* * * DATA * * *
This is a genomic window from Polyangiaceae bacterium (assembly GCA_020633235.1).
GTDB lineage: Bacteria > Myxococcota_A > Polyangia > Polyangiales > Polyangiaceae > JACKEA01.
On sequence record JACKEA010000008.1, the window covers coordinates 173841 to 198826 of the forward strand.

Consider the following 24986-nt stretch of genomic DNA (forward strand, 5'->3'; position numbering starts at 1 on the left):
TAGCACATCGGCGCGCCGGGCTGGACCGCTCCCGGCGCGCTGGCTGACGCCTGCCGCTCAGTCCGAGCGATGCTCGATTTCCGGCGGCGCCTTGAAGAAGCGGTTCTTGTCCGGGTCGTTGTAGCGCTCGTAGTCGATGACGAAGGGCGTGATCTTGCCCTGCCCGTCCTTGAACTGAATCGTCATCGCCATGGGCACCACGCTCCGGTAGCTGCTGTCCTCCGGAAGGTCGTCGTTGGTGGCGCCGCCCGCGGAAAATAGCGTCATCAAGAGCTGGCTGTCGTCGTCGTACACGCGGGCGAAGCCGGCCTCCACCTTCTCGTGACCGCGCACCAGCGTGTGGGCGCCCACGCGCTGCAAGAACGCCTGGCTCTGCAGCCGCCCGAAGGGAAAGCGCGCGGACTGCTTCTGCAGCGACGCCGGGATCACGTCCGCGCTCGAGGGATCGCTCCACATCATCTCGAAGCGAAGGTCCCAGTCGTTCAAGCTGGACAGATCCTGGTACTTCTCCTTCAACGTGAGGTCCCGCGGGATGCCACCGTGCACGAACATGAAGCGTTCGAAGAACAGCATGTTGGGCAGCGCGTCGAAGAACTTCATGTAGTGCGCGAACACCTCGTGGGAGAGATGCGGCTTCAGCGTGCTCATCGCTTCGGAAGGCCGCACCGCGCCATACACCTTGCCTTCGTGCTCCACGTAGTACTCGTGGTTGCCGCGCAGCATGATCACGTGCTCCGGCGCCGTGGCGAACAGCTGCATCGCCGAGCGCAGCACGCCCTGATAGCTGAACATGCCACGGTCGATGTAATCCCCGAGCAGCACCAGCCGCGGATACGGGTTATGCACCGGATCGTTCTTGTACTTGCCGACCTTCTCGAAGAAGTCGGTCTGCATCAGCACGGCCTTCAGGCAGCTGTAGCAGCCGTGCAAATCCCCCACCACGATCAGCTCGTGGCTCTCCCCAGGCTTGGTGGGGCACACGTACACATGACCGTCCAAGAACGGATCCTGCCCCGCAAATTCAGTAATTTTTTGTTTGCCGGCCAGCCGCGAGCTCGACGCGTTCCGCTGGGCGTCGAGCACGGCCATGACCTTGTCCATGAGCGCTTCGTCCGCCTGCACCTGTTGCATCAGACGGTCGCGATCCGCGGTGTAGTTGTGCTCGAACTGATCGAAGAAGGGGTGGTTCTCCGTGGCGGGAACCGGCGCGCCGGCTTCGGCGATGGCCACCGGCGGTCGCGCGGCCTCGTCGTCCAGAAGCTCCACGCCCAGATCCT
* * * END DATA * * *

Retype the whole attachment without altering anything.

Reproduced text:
This is a genomic window from Polyangiaceae bacterium (assembly GCA_020633235.1).
GTDB lineage: Bacteria > Myxococcota_A > Polyangia > Polyangiales > Polyangiaceae > JACKEA01.
On sequence record JACKEA010000008.1, the window covers coordinates 173841 to 198826 of the forward strand.

Consider the following 24986-nt stretch of genomic DNA (forward strand, 5'->3'; position numbering starts at 1 on the left):
TAGCACATCGGCGCGCCGGGCTGGACCGCTCCCGGCGCGCTGGCTGACGCCTGCCGCTCAGTCCGAGCGATGCTCGATTTCCGGCGGCGCCTTGAAGAAGCGGTTCTTGTCCGGGTCGTTGTAGCGCTCGTAGTCGATGACGAAGGGCGTGATCTTGCCCTGCCCGTCCTTGAACTGAATCGTCATCGCCATGGGCACCACGCTCCGGTAGCTGCTGTCCTCCGGAAGGTCGTCGTTGGTGGCGCCGCCCGCGGAAAATAGCGTCATCAAGAGCTGGCTGTCGTCGTCGTACACGCGGGCGAAGCCGGCCTCCACCTTCTCGTGACCGCGCACCAGCGTGTGGGCGCCCACGCGCTGCAAGAACGCCTGGCTCTGCAGCCGCCCGAAGGGAAAGCGCGCGGACTGCTTCTGCAGCGACGCCGGGATCACGTCCGCGCTCGAGGGATCGCTCCACATCATCTCGAAGCGAAGGTCCCAGTCGTTCAAGCTGGACAGATCCTGGTACTTCTCCTTCAACGTGAGGTCCCGCGGGATGCCACCGTGCACGAACATGAAGCGTTCGAAGAACAGCATGTTGGGCAGCGCGTCGAAGAACTTCATGTAGTGCGCGAACACCTCGTGGGAGAGATGCGGCTTCAGCGTGCTCATCGCTTCGGAAGGCCGCACCGCGCCATACACCTTGCCTTCGTGCTCCACGTAGTACTCGTGGTTGCCGCGCAGCATGATCACGTGCTCCGGCGCCGTGGCGAACAGCTGCATCGCCGAGCGCAGCACGCCCTGATAGCTGAACATGCCACGGTCGATGTAATCCCCGAGCAGCACCAGCCGCGGATACGGGTTATGCACCGGATCGTTCTTGTACTTGCCGACCTTCTCGAAGAAGTCGGTCTGCATCAGCACGGCCTTCAGGCAGCTGTAGCAGCCGTGCAAATCCCCCACCACGATCAGCTCGTGGCTCTCCCCAGGCTTGGTGGGGCACACGTACACATGACCGTCCAAGAACGGATCCTGCCCCGCAAATTCAGTAATTTTTTGTTTGCCGGCCAGCCGCGAGCTCGACGCGTTCCGCTGGGCGTCGAGCACGGCCATGACCTTGTCCATGAGCGCTTCGTCCGCCTGCACCTGTTGCATCAGACGGTCGCGATCCGCGGTGTAGTTGTGCTCGAACTGATCGAAGAAGGGGTGGTTCTCCGTGGCGGGAACCGGCGCGCCGGCTTCGGCGATGGCCACCGGCGGTCGCGCGGCCTCGTCGTCCAGAAGCTCCACGCCCAGATCCT